House factions clash over IRS, Benghazi

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WASHINGTON -- The U.S. House of Representatives voted Wednesday to hold Lois Lerner -- a former official of the Internal Revenue Service, accused by Republicans of abusing power -- in contempt, laying bare the bitter divide over which much of the midterm elections will be fought.

It was a moment of high drama, complete with allegations that the White House orchestrated a Watergate-style cover-up that helped steal a presidential election, along with invocations of Sen. Joseph McCarthy and his delusions of a huge conspiracy.

Republicans spent much of the day laying out a case for why the Obama administration is politically corrupt and, by extension, why Democrats could not be trusted with power. In doing so, Republicans revealed the issues that, in addition to unhappiness with the Affordable Care Act, will form the legs of the stool on which their campaign strategy will rest.

Republican leaders hope that with the series of events they set in motion with the vote, which passed 231-187 along party lines, they will expose a pattern of cover-up and political whitewashing by the White House.

Separately, the House approved a resolution calling on Attorney General Eric Holder to appoint a special prosecutor to investigate allegations that the IRS targeted Tea Party groups.

Then there are the accusations of a cover-up. Today, the House is expected to approve a resolution to establish a select committee to investigate the fatal 2012 attack on American facilities in Benghazi, Libya. Republicans accuse the White House and Hillary Rodham Clinton, the former secretary of state, of repeatedly lying about what set off the killings, as well as the U.S. response to them.

But Republicans have raised a delicate set of questions and opened themselves up to accusations that they are politicizing a tragedy that cost four Americans their lives in addition to misusing congressional oversight authority for gain in an election year. Democrats have dismissively branded this "conspiracy week" and said that what Republicans really want to do is damage Ms. Clinton ahead of 2016 should she decide to run for president.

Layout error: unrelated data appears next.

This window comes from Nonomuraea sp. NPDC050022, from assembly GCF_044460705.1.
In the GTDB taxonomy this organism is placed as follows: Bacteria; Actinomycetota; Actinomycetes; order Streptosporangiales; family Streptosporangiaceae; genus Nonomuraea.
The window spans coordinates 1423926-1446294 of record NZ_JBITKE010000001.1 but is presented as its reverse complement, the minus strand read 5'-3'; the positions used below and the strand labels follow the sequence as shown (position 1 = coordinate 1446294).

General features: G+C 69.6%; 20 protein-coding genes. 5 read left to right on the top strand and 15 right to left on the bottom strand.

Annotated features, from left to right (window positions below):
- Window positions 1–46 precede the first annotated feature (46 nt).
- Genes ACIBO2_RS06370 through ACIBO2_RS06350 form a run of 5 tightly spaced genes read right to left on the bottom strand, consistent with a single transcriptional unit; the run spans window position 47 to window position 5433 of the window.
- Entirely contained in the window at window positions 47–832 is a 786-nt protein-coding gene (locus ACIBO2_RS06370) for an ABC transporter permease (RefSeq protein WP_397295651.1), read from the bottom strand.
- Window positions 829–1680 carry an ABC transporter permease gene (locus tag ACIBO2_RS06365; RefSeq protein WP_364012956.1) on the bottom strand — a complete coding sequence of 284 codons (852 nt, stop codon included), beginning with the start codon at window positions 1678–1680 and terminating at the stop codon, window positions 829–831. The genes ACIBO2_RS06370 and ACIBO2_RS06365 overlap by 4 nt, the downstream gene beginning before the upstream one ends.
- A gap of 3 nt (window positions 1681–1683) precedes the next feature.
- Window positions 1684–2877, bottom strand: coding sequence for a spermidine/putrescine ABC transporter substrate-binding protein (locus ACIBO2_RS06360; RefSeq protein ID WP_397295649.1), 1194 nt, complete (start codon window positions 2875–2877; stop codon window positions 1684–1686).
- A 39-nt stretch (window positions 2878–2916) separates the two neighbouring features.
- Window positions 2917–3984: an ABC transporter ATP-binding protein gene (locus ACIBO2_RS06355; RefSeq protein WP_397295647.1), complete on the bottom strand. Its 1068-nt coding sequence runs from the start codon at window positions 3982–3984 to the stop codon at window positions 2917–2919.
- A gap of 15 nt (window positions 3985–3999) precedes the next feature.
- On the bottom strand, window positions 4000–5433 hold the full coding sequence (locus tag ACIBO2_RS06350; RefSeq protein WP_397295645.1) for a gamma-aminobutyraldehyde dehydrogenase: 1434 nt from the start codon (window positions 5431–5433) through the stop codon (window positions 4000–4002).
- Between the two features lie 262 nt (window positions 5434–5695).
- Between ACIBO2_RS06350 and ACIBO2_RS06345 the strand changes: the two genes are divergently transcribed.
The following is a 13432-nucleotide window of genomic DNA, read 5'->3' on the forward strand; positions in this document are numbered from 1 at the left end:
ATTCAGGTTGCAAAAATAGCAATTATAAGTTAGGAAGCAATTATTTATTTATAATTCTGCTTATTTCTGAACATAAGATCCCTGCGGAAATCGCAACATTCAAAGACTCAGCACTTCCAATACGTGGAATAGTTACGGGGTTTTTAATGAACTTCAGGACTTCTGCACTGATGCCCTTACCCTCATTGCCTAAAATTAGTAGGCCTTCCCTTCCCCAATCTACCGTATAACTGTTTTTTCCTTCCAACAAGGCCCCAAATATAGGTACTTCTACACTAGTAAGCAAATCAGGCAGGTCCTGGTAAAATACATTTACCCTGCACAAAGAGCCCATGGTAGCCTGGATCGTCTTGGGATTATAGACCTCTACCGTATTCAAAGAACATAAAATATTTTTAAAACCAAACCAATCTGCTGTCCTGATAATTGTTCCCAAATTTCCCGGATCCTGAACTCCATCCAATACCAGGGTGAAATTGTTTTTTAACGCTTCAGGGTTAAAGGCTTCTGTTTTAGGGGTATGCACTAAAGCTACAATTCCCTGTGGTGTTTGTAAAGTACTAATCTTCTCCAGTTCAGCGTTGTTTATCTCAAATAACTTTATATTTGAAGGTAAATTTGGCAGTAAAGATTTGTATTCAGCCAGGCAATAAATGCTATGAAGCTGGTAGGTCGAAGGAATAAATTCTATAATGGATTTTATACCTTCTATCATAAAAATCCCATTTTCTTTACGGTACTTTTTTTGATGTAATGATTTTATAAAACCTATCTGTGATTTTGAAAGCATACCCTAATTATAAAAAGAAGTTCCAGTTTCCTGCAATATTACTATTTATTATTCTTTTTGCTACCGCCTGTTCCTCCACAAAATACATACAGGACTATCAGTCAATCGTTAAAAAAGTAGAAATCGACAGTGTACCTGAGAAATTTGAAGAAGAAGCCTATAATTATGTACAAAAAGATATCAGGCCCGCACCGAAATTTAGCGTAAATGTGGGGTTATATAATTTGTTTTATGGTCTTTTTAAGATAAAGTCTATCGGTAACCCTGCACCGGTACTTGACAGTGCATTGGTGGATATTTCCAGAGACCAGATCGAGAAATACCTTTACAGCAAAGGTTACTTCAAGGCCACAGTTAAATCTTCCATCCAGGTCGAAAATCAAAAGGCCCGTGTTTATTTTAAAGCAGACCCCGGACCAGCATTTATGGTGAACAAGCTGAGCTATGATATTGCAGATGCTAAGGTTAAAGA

"They have to rough her up," said Rep. Jerrold Nadler, D-N.Y. "If Hillary announced definitively tomorrow that she had no interest in running for president, I think Benghazi would disappear."

Ms. Lerner's lawyer, William W. Taylor III, said: "Today's vote has nothing to do with the facts or the law. Its only purpose is to keep the baseless IRS 'conspiracy' alive through the midterm elections."

Republican leaders seem sensitive to that criticism, and they insisted Wednesday their interest lay only in exposing the truth of a large, administration-led cover-up.

"This is not going to be a sideshow. This is not going to be a circus," House Speaker John Boehner said. Then, his voice rising in anger, he went through the list of investigations conservatives have pursued to frustratingly inconclusive ends.

"When is the administration going to tell the American people the truth? They've not told the truth about Benghazi. They've not told the truth about the IRS," he said. "One would have to guess, if they're not willing to tell the American people the truth, it must not be very pretty."

Democrats mocked their Republican colleagues. "It is a circus," said Rep. Jackie Speier of California. "Psychologists will tell you that when somebody says something is not, it clearly is."

Before the vote on Ms. Lerner, Rep. Elijah E. Cummings, D-Md., listed what the investigation has yielded so far: $14 million spent by the IRS responding to a stream of requests for Congress and hundreds of thousands of pages of documents. "After all of that, we have not found any evidence of White House involvement," he said. "I will not walk a path that has been treaded by Sen. Joseph McCarthy."

Republicans, however, are not the first to use the contempt process in Congress to go after their opponents. In 2008, the House, then led by Democrats, held President George W. Bush's chief of staff, Joshua B. Bolten, and his counsel, Harriet B. Miers, in contempt in connection with an investigation into whether certain Justice Department lawyers were removed for political reasons.


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